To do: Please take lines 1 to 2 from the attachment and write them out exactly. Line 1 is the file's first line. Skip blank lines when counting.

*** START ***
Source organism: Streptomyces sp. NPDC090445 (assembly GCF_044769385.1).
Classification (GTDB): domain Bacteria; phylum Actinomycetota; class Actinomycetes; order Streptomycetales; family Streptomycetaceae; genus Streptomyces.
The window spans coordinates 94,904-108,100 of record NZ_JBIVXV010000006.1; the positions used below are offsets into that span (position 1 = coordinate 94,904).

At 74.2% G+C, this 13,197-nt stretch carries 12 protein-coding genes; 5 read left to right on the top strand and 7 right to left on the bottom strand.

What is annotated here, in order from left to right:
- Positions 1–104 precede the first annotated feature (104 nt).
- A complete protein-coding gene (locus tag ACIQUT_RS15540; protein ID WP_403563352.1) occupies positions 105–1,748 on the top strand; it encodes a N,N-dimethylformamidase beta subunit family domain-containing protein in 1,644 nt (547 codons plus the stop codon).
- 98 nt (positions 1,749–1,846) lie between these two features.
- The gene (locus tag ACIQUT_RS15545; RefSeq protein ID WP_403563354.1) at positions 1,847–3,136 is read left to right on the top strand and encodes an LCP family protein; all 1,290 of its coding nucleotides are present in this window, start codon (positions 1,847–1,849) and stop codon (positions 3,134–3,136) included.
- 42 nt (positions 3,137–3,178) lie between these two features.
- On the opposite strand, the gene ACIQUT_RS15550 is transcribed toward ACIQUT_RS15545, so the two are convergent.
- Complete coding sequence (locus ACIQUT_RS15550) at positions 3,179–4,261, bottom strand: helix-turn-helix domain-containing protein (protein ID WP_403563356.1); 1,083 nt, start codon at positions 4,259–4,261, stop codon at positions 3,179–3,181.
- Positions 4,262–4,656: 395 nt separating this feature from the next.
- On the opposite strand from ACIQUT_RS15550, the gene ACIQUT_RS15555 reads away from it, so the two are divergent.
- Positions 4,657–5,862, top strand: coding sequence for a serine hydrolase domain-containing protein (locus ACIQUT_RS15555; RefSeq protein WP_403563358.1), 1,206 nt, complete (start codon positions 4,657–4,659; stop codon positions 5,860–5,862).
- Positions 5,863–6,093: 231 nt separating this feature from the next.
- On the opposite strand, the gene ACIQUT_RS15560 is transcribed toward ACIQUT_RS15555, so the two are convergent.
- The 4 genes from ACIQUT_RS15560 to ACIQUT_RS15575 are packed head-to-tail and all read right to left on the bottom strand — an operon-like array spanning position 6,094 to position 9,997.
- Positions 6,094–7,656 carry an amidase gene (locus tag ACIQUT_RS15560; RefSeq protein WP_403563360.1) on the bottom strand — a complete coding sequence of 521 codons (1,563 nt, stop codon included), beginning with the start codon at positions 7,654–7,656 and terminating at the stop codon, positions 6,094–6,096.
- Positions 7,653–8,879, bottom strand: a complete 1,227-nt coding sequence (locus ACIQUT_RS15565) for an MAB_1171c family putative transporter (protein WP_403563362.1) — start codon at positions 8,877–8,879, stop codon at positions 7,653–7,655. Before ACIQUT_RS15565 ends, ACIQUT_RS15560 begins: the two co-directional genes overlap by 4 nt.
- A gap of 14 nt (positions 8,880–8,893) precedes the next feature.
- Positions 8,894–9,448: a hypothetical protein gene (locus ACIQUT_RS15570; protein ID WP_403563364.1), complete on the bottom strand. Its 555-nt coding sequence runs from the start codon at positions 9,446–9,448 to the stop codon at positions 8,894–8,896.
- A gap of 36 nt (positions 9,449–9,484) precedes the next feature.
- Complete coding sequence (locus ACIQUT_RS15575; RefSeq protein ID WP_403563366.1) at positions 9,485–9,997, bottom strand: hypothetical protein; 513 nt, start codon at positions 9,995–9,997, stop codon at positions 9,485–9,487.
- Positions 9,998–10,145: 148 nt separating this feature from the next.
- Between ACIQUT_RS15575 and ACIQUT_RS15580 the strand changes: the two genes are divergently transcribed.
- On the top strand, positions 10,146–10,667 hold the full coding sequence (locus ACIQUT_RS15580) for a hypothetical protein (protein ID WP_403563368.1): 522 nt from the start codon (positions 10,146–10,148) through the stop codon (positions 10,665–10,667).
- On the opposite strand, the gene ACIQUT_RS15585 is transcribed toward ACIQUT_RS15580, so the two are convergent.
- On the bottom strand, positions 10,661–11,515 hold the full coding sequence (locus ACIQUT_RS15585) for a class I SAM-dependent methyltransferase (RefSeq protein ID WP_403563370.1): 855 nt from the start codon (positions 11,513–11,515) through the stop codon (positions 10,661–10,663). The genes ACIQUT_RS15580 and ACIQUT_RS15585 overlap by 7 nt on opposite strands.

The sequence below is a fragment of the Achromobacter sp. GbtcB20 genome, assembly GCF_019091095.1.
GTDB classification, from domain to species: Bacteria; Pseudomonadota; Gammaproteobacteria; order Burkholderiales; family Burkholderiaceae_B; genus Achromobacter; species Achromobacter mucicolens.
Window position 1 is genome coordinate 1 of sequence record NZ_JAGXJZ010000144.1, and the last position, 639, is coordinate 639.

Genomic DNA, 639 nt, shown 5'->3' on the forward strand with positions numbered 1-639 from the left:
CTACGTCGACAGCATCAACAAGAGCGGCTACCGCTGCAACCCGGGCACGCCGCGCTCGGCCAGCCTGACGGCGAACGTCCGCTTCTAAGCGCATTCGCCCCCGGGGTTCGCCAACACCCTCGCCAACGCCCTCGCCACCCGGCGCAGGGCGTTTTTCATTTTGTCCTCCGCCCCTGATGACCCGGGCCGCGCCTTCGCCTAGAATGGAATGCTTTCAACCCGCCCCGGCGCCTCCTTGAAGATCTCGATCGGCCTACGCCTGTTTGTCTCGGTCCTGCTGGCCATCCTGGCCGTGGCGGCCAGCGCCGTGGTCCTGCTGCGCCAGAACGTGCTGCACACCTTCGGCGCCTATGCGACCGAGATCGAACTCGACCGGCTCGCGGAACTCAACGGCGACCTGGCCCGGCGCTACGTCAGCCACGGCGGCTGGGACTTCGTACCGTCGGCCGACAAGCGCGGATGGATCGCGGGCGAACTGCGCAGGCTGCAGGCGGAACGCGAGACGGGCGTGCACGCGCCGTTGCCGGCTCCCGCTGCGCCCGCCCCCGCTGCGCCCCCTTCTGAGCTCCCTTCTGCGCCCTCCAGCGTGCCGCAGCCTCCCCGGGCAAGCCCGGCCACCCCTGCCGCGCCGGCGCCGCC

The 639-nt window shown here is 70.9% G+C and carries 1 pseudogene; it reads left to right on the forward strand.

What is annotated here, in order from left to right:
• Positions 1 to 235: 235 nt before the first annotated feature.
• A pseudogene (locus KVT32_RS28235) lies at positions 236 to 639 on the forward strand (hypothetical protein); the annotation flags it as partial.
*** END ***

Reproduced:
Source organism: Streptomyces sp. NPDC090445 (assembly GCF_044769385.1).
Classification (GTDB): domain Bacteria; phylum Actinomycetota; class Actinomycetes; order Streptomycetales; family Streptomycetaceae; genus Streptomyces.